August 30, 2007

On oops disclosures

Dr. Michael Wilkes's Second Opinion on KCRW on disclosure.

I've commented with my thoughts on disclosure of a cancer diagnosis to a Japanese patient before in "Shh! He doesn't know!" Culturally, it is acceptable for the family to request that this information be withheld from the patient -- something that I found ethically repugnant a year ago.

If a patient asks "why am I getting this treatment", is the family asking us to lie for them? How far is this betrayal of trust expected to go?

However, my recent visit to Japan made me reconsider this. There is a trend in Japan towards more Western values and practices in Medicine (among other things) and cancer disclosure is still a contentious topic there. I asked a few doctors (one was a cardiologist, the other, a resident training in GI) how they approach the subject.

The resident told me point blank that he followed the family's wishes and didn't tell the patient. He echoed the sentiment "a lot of patients cannot handle a diagnosis of cancer." I was surprised to hear this. Cancer isn't the death sentence that it used to be. The elder cardiologist agreed with me and told me that he tells his patients regardless of what the family wants. "It's their right to know," he said. Of course, he did have training in the U.S., so that might have affected his cultural judgement.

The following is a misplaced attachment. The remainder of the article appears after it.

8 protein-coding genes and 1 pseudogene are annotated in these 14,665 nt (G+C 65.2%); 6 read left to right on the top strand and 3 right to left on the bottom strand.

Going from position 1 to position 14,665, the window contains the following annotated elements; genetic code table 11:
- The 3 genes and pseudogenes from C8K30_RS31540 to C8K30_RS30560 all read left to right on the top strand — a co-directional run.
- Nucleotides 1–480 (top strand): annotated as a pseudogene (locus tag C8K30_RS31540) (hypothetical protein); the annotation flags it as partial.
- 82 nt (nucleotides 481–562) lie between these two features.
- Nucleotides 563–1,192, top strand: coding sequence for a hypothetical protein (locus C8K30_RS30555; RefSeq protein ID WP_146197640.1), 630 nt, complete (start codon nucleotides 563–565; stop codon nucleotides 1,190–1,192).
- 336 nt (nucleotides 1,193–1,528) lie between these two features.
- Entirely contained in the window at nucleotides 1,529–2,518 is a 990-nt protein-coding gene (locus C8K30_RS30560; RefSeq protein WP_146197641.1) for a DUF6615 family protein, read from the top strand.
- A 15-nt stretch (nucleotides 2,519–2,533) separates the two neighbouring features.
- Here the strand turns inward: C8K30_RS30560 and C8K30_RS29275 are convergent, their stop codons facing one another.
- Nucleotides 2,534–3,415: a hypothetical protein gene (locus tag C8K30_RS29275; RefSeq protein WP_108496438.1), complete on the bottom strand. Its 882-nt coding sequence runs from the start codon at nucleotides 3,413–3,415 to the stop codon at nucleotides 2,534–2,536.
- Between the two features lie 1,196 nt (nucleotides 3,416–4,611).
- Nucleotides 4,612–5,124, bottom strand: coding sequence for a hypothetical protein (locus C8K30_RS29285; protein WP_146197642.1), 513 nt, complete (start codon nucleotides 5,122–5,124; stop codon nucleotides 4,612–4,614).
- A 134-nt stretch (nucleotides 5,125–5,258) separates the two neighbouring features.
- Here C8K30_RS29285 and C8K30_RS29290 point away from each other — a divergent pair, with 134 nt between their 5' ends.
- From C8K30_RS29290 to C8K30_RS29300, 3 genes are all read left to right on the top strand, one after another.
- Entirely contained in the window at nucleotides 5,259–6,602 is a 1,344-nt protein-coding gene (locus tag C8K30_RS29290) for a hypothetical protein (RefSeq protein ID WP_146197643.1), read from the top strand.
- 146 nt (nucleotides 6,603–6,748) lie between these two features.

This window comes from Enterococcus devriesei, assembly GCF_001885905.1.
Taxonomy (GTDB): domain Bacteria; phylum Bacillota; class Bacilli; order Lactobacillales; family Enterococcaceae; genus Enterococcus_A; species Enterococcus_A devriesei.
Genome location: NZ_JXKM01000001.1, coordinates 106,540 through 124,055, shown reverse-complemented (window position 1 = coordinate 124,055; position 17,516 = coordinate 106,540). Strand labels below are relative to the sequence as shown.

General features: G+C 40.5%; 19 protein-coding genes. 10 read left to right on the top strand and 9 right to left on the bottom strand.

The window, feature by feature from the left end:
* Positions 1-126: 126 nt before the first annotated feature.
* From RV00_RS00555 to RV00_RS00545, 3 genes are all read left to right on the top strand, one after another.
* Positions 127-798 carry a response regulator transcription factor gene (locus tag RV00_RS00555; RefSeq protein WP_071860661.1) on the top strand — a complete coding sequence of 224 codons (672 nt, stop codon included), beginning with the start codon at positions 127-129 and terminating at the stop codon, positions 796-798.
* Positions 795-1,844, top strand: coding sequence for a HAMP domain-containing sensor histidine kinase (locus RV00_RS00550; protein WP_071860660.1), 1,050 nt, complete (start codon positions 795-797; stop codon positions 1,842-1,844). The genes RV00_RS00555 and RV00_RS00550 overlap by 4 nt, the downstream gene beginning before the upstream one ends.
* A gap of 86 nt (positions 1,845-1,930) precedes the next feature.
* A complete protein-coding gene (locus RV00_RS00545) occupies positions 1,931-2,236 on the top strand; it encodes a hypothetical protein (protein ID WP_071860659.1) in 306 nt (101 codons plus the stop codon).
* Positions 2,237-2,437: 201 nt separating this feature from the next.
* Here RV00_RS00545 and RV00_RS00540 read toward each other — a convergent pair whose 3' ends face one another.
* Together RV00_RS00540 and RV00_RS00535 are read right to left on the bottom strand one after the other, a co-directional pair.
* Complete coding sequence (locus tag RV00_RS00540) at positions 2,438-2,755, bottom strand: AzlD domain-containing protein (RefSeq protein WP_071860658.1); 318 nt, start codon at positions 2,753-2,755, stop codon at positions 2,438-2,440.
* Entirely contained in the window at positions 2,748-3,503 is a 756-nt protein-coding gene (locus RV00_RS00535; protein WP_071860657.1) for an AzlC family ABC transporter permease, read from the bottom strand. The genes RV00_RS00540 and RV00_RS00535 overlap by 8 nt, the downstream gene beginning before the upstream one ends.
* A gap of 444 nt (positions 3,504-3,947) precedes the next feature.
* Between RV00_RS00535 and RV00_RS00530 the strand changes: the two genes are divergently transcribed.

I'm not sure how I feel about the situation mentioned by Dr. Wilkes. If I were the surgeon, what would I do?

*deep inhalation*

I'd like to think that I could do the right thing and respect the family's wishes while still fulfilling my role as a doctor. Before the diagnosis is even made, I would like to approach the patient and tell him/her "now, one of the things we are testing for is cancer. If it turns out to be cancer, how would you like this to be handled?"

This gives the patient an opportunity to "opt-out" and puts patient decision-making in the hands of the family. I think this is culturally sensitive for both parties and it has the advantage of forewarning the patient of their potential diagnosis. If they are keen, they probably suspected cancer all along. Perhaps it's just reassuring for some patients to know that they are being taken care of as best as possible without having to worry about the prognosis.

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